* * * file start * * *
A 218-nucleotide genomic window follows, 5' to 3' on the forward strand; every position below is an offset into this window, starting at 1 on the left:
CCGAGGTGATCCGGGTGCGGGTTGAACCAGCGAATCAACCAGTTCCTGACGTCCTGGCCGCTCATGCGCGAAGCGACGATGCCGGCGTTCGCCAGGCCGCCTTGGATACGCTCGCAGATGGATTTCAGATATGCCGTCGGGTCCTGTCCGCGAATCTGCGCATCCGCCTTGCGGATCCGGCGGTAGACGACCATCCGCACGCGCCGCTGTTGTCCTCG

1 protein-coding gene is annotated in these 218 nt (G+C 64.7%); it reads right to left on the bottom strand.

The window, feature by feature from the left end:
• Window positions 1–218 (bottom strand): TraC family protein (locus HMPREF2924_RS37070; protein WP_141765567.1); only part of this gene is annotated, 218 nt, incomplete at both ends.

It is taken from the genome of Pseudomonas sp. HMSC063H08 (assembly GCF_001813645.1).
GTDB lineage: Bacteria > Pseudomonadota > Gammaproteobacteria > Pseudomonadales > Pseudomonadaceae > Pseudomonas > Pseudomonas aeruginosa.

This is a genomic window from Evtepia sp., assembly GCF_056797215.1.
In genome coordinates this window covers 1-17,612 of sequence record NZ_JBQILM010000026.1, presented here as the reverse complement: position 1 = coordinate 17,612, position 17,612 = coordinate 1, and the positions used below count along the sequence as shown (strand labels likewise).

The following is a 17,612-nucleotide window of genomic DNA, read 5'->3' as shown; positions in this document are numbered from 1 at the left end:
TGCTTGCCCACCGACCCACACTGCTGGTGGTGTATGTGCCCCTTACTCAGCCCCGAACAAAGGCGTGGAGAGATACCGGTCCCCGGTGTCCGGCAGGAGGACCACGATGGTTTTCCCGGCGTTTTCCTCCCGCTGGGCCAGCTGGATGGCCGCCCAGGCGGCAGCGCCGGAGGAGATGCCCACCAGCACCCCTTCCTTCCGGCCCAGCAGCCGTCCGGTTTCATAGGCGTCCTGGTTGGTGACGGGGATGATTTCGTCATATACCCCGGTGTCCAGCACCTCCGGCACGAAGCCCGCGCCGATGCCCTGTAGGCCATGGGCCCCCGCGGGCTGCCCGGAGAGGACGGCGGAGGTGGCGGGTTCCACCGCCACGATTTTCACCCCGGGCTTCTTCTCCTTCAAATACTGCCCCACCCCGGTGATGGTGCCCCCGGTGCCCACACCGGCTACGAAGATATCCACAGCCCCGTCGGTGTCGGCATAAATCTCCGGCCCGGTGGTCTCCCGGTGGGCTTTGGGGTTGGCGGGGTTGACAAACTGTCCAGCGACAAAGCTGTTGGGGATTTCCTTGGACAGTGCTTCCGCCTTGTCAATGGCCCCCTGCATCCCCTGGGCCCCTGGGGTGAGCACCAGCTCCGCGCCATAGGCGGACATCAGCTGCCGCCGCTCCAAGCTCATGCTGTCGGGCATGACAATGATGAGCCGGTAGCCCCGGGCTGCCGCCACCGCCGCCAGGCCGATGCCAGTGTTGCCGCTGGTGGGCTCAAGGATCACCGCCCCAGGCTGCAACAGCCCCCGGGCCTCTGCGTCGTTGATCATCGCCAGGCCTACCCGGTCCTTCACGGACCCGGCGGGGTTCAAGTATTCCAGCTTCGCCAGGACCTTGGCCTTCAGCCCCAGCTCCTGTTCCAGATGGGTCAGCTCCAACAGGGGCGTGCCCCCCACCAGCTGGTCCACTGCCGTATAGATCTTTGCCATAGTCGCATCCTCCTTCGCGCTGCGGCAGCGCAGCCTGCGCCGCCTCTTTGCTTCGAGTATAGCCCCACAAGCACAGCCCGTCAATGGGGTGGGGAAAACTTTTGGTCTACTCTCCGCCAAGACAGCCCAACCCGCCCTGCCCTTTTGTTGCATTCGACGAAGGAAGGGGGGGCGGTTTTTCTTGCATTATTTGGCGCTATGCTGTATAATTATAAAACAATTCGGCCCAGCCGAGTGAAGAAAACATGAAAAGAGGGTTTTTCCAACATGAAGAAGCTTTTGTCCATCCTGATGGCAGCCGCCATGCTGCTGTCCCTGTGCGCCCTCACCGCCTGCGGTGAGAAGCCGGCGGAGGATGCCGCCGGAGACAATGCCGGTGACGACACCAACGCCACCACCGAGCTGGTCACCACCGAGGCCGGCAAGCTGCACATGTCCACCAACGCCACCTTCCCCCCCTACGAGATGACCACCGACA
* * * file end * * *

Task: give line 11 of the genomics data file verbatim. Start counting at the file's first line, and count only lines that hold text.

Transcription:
TGCTTGCCCACCGACCCACACTGCTGGTGGTGTATGTGCCCCTTACTCAGCCCCGAACAAAGGCGTGGAGAGATACCGGTCCCCGGTGTCCGGCAGGAGGACCACGATGGTTTTCCCGGCGTTTTCCTCCCGCTGGGCCAGCTGGATGGCCGCCCAGGCGGCAGCGCCGGAGGAGATGCCCACCAGCACCCCTTCCTTCCGGCCCAGCAGCCGTCCGGTTTCATAGGCGTCCTGGTTGGTGACGGGGATGATTTCGTCATATACCCCGGTGTCCAGCACCTCCGGCACGAAGCCCGCGCCGATGCCCTGTAGGCCATGGGCCCCCGCGGGCTGCCCGGAGAGGACGGCGGAGGTGGCGGGTTCCACCGCCACGATTTTCACCCCGGGCTTCTTCTCCTTCAAATACTGCCCCACCCCGGTGATGGTGCCCCCGGTGCCCACACCGGCTACGAAGATATCCACAGCCCCGTCGGTGTCGGCATAAATCTCCGGCCCGGTGGTCTCCCGGTGGGCTTTGGGGTTGGCGGGGTTGACAAACTGTCCAGCGACAAAGCTGTTGGGGATTTCCTTGGACAGTGCTTCCGCCTTGTCAATGGCCCCCTGCATCCCCTGGGCCCCTGGGGTGAGCACCAGCTCCGCGCCATAGGCGGACATCAGCTGCCGCCGCTCCAAGCTCATGCTGTCGGGCATGACAATGATGAGCCGGTAGCCCCGGGCTGCCGCCACCGCCGCCAGGCCGATGCCAGTGTTGCCGCTGGTGGGCTCAAGGATCACCGCCCCAGGCTGCAACAGCCCCCGGGCCTCTGCGTCGTTGATCATCGCCAGGCCTACCCGGTCCTTCACGGACCCGGCGGGGTTCAAGTATTCCAGCTTCGCCAGGACCTTGGCCTTCAGCCCCAGCTCCTGTTCCAGATGGGTCAGCTCCAACAGGGGCGTGCCCCCCACCAGCTGGTCCACTGCCGTATAGATCTTTGCCATAGTCGCATCCTCCTTCGCGCTGCGGCAGCGCAGCCTGCGCCGCCTCTTTGCTTCGAGTATAGCCCCACAAGCACAGCCCGTCAATGGGGTGGGGAAAACTTTTGGTCTACTCTCCGCCAAGACAGCCCAACCCGCCCTGCCCTTTTGTTGCATTCGACGAAGGAAGGGGGGGCGGTTTTTCTTGCATTATTTGGCGCTATGCTGTATAATTATAAAACAATTCGGCCCAGCCGAGTGAAGAAAACATGAAAAGAGGGTTTTTCCAACATGAAGAAGCTTTTGTCCATCCTGATGGCAGCCGCCATGCTGCTGTCCCTGTGCGCCCTCACCGCCTGCGGTGAGAAGCCGGCGGAGGATGCCGCCGGAGACAATGCCGGTGACGACACCAACGCCACCACCGAGCTGGTCACCACCGAGGCCGGCAAGCTGCACATGTCCACCAACGCCACCTTCCCCCCCTACGAGATGACCACCGACA